- Daylin Leach, State Senator. I adore Daylin. He's charming, funny (hysterically funny), his politics are terrific and sadly this is not his year.
- Robert McCord, state Treasurer. If Rob runs, he is the top of the top tier. Well funded, well backed, a great organization, and would have the support of a lot of the business community.
- Kathleen McGinty, former Secretary of the Pennsylvania Department of Environmental Protection, former Chair of the Council on Environmental Quality. Katie is a go-getter, and while you've never heard her name, she's aligned with Al Gore and Bill Clinton. She's got an exploratory committee, and if she runs, she'll bring a lot of heavy hitters to the state, probably a lot of the people Terry McAuliffe is using this year, and there will be a huge discussion of fracking and why we don't charge companies to frack as they do everywhere else, even in Texas. A top tier candidate.
- Michael Nutter, Mayor of Philadelphia. Love Mike. He can't win.
- Dan Onorato, former Allegheny County Chief Executive and nominee for Governor in 2010. He lost in 2010 not only because it was a Republican sweep year, but because he's a western PA Dem - meaning he's a blue dog. His positions on abortion, gay rights and women will hurt him if he tries to run again.
- Ed Pawlowski, Mayor of Allentown -he's going to run, but he lacks backing and name recognition outside of Northeast PA.
- Joe Sestak, former U.S. Representative and nominee for the U.S. Senate in 2010. We all love Joe. Many of us had hoped that he'd run for his old seat last year. He hemmed and hawed and kept saying "maybe" for so long that he basically handed PA CD 7 to Pat Meehan. If he's going to run, he needs to announce this spring.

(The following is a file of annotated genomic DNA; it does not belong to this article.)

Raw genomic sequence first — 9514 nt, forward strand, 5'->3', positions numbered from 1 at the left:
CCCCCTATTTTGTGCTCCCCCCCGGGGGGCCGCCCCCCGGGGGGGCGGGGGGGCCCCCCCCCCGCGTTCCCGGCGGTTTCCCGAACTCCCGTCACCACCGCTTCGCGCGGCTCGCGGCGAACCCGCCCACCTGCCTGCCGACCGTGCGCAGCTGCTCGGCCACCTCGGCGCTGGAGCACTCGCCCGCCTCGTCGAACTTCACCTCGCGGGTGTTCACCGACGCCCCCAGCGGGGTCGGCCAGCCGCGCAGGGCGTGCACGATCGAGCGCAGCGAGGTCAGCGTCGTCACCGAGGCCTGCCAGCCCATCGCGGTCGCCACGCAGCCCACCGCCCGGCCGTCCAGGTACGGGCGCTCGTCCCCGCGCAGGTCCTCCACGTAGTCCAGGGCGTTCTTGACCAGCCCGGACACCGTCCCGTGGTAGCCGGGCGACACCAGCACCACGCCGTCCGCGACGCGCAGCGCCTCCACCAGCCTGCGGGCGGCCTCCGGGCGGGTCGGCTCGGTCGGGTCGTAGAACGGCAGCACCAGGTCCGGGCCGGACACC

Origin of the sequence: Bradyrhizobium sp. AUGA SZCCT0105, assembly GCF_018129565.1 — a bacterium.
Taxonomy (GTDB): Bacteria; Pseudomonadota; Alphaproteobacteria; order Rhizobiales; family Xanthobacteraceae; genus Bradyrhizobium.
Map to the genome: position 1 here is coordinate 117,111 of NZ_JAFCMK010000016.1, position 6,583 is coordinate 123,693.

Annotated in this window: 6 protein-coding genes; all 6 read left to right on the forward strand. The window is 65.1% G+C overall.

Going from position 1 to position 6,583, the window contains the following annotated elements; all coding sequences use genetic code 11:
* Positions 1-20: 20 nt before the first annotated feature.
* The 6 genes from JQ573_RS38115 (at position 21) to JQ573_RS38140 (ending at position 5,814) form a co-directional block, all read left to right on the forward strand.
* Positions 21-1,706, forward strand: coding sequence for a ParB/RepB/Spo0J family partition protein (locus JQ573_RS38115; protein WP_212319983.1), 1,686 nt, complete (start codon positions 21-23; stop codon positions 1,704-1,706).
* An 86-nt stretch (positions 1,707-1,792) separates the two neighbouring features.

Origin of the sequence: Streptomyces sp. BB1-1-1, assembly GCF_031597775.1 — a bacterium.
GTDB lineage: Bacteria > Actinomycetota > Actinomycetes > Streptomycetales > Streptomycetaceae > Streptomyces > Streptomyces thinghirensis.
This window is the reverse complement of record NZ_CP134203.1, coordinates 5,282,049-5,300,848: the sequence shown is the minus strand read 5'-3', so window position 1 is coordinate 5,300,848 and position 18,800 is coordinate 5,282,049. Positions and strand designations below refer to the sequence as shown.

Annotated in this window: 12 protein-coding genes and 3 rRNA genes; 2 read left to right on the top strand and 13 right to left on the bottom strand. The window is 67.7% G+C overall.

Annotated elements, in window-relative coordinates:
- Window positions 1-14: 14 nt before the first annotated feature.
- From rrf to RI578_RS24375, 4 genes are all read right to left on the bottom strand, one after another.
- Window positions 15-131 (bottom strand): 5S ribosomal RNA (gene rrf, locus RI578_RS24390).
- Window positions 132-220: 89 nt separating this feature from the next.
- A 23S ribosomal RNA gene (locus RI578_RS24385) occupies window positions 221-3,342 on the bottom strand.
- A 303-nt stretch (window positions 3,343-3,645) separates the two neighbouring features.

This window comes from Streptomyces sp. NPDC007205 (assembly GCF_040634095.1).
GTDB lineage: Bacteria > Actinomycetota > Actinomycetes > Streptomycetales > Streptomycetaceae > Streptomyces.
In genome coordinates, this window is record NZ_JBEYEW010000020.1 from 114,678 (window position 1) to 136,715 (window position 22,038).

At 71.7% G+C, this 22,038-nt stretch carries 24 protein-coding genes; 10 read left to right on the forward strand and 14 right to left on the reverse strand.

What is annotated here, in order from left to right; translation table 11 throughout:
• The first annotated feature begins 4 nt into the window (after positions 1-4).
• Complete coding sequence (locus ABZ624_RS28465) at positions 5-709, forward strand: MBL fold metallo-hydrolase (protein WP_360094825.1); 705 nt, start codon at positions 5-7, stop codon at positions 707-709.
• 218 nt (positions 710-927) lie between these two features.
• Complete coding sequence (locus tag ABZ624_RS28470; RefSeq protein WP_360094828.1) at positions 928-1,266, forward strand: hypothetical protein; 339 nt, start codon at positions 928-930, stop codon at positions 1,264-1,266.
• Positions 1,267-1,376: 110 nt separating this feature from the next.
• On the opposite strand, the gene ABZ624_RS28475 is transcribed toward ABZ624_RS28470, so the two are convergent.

- Josh Shapiro, Chairman of the Montgomery County Board of Commissioners. Might run, but I really hope that he doesn't. Josh is a great guy who's been the head of the Montco Board for a little over a year: first Democratic running of that county in 140 years. He's doing a great job, and should serve out his term there. He's young and has a future, and shouldn't waste political capital here.
- Tim Solobay, State Senator - won't run.
- Michael J. Stack III, State Senator - won't run.
- Jack Wagner, former Pennsylvania Auditor General - might run, but has a lot less name recognition than some other Democrats, and a weak base.
- Bruce Castor, Montgomery County Commissioner. If Tom doesn't run, Bruce will be the candidate. There's a good chance that Bruce can beat Tom in a Republican primary.
- Tom Corbett, incumbent Governor - yes it's true -- he hasn't announced!
- Jake Corman, State Senator - won't run.